Police delve into the mystery of dead badger in Coopers Meadow
Police have now ruled out the possibility that a dead badger found with a rubber ring round its neck on the edge of Cooper’s Meadow, Marlborough, early on Sunday may have been a victim of badger baiters.
But how it got there – and how it died – remains a mystery unlikely to be solved, one new factor being that injuries to its abdomen are likely to have been inflicted by rats or even birds.
The young animal, found under trees on the edge of the River Kennet, just beyond the bridge to the Waitrose car park, by early morning dog walkers, is more likely to have been dumped there by a motorist who killed it on the road.
A black plastic bag in which it might have been carried was found close to the body. The rubber ring too may have been a means of dragging it to the spot.
But that theory is also open to doubt as a local naturalist pointed out that badgers are more often gassed or shot on farmers’ land. They are then deposited on busy roads, to make it appear as if they were killed by a passing vehicle.
“It really remains a bit of a mystery,” Wiltshire Police’s rural crime team officer PC John Bordiss told Marlborough News Online. “It is clearly illegal to kill or injure a badger. If anyone has any information that may be of help to us then will they please contact Marlborough police station.”
PC Bordiss contacted a local badger group and Natural England after police received reports of the dead badger and they photographed the scene.
An RSPCA inspector subsequently visited Cooper’s Meadow, examined the dead badger, took more photographs and ruled out the need for a post mortem. He concluded that it was not a case of badger baiting.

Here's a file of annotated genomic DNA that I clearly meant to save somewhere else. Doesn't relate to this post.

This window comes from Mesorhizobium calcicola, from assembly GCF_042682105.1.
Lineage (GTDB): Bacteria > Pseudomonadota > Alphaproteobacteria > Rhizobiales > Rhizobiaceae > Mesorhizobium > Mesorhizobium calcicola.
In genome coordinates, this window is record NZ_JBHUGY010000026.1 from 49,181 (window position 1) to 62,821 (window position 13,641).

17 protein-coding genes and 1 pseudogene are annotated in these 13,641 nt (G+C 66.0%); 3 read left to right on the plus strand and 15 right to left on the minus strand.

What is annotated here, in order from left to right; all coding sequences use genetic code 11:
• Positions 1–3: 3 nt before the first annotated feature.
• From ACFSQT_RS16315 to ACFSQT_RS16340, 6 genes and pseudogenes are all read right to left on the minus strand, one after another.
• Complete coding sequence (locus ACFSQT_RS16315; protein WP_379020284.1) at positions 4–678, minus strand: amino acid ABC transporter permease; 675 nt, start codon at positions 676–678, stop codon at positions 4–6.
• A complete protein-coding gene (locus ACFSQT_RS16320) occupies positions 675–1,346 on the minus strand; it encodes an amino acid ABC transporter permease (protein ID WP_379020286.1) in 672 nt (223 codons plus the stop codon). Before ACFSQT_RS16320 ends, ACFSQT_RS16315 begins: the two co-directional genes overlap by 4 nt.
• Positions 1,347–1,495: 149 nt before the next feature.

And it now appears that the injuries to the badger are likely to have happened after it was dumped.
Val Compton, a Wiltshire Wildlife Trust rescue volunteer, who lives nearby, saw the dead animal after she was alerted of its discovery. She reports that it had no injuries when she too took photographs (see picture).
“I suspect the injury that was photographed some time later may have been caused by another animal or bird having a feast,” she told Marlborough News Online. “Knowing the number of rats in Cooper’s Meadow, I can imagine they would not have taken long to find it.”
“But the rubber band around its neck could have been used as a tourniquet to strangle it.”
PC Bordiss pointed out there was no evidence of badger baiting taking place in Wiltshire, the crime being more prevalent in neighbouring counties like Gloucestershire.
“Usually they cut off the front paws, terribly as that is, but that hadn’t happened here,” he said. “We have heard of no similar incidents happening.”
“And if it is badger baiting, then why leave the animal there?”
The police have logged and recorded the badger’s demise. “It’s very difficult for us to dig deeper,” added PC Bordiss. “There is no trail that we can follow. We have done all we can so far.”
“We shall keep a watch out in case there are further incidents happening.”